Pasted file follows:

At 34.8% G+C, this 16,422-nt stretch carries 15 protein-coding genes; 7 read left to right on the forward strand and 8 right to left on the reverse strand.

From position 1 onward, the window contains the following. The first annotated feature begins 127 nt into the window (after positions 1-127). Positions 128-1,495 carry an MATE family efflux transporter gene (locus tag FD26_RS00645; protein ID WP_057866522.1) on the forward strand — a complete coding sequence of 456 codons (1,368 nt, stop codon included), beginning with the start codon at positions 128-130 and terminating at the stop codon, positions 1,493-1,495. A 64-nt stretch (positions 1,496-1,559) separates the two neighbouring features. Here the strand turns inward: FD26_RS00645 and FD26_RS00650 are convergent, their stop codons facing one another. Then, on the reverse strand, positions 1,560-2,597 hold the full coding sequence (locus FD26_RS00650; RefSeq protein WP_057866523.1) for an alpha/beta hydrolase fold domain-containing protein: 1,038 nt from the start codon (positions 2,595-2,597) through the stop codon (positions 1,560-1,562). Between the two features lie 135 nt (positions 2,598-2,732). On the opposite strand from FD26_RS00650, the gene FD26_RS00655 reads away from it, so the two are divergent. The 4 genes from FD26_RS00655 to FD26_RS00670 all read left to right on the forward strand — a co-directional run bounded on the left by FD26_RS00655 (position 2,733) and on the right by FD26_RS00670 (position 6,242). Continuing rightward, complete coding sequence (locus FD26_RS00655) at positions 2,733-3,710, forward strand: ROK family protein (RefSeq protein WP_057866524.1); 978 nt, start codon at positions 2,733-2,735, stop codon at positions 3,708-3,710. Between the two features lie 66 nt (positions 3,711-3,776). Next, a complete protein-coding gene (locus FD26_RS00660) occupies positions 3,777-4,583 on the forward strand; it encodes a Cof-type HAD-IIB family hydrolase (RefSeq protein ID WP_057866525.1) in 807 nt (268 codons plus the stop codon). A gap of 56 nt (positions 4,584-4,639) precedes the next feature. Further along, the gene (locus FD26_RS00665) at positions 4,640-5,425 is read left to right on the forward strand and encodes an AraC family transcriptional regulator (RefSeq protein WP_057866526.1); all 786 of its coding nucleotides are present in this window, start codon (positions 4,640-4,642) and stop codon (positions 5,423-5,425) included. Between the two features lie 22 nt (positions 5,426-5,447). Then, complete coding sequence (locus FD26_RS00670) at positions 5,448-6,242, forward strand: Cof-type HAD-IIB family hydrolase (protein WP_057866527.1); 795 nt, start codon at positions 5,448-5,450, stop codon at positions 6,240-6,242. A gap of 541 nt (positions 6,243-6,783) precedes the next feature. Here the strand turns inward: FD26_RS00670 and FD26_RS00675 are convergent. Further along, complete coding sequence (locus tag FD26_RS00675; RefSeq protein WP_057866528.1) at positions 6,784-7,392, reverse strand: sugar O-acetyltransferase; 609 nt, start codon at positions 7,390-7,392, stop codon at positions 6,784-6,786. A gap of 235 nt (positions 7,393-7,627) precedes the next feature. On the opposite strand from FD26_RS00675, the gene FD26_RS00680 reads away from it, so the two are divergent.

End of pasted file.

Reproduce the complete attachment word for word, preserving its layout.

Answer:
At 34.8% G+C, this 16,422-nt stretch carries 15 protein-coding genes; 7 read left to right on the forward strand and 8 right to left on the reverse strand.

From position 1 onward, the window contains the following. The first annotated feature begins 127 nt into the window (after positions 1-127). Positions 128-1,495 carry an MATE family efflux transporter gene (locus tag FD26_RS00645; protein ID WP_057866522.1) on the forward strand — a complete coding sequence of 456 codons (1,368 nt, stop codon included), beginning with the start codon at positions 128-130 and terminating at the stop codon, positions 1,493-1,495. A 64-nt stretch (positions 1,496-1,559) separates the two neighbouring features. Here the strand turns inward: FD26_RS00645 and FD26_RS00650 are convergent, their stop codons facing one another. Then, on the reverse strand, positions 1,560-2,597 hold the full coding sequence (locus FD26_RS00650; RefSeq protein WP_057866523.1) for an alpha/beta hydrolase fold domain-containing protein: 1,038 nt from the start codon (positions 2,595-2,597) through the stop codon (positions 1,560-1,562). Between the two features lie 135 nt (positions 2,598-2,732). On the opposite strand from FD26_RS00650, the gene FD26_RS00655 reads away from it, so the two are divergent. The 4 genes from FD26_RS00655 to FD26_RS00670 all read left to right on the forward strand — a co-directional run bounded on the left by FD26_RS00655 (position 2,733) and on the right by FD26_RS00670 (position 6,242). Continuing rightward, complete coding sequence (locus FD26_RS00655) at positions 2,733-3,710, forward strand: ROK family protein (RefSeq protein WP_057866524.1); 978 nt, start codon at positions 2,733-2,735, stop codon at positions 3,708-3,710. Between the two features lie 66 nt (positions 3,711-3,776). Next, a complete protein-coding gene (locus FD26_RS00660) occupies positions 3,777-4,583 on the forward strand; it encodes a Cof-type HAD-IIB family hydrolase (RefSeq protein ID WP_057866525.1) in 807 nt (268 codons plus the stop codon). A gap of 56 nt (positions 4,584-4,639) precedes the next feature. Further along, the gene (locus FD26_RS00665) at positions 4,640-5,425 is read left to right on the forward strand and encodes an AraC family transcriptional regulator (RefSeq protein WP_057866526.1); all 786 of its coding nucleotides are present in this window, start codon (positions 4,640-4,642) and stop codon (positions 5,423-5,425) included. Between the two features lie 22 nt (positions 5,426-5,447). Then, complete coding sequence (locus FD26_RS00670) at positions 5,448-6,242, forward strand: Cof-type HAD-IIB family hydrolase (protein WP_057866527.1); 795 nt, start codon at positions 5,448-5,450, stop codon at positions 6,240-6,242. A gap of 541 nt (positions 6,243-6,783) precedes the next feature. Here the strand turns inward: FD26_RS00670 and FD26_RS00675 are convergent. Further along, complete coding sequence (locus tag FD26_RS00675; RefSeq protein WP_057866528.1) at positions 6,784-7,392, reverse strand: sugar O-acetyltransferase; 609 nt, start codon at positions 7,390-7,392, stop codon at positions 6,784-6,786. A gap of 235 nt (positions 7,393-7,627) precedes the next feature. On the opposite strand from FD26_RS00675, the gene FD26_RS00680 reads away from it, so the two are divergent.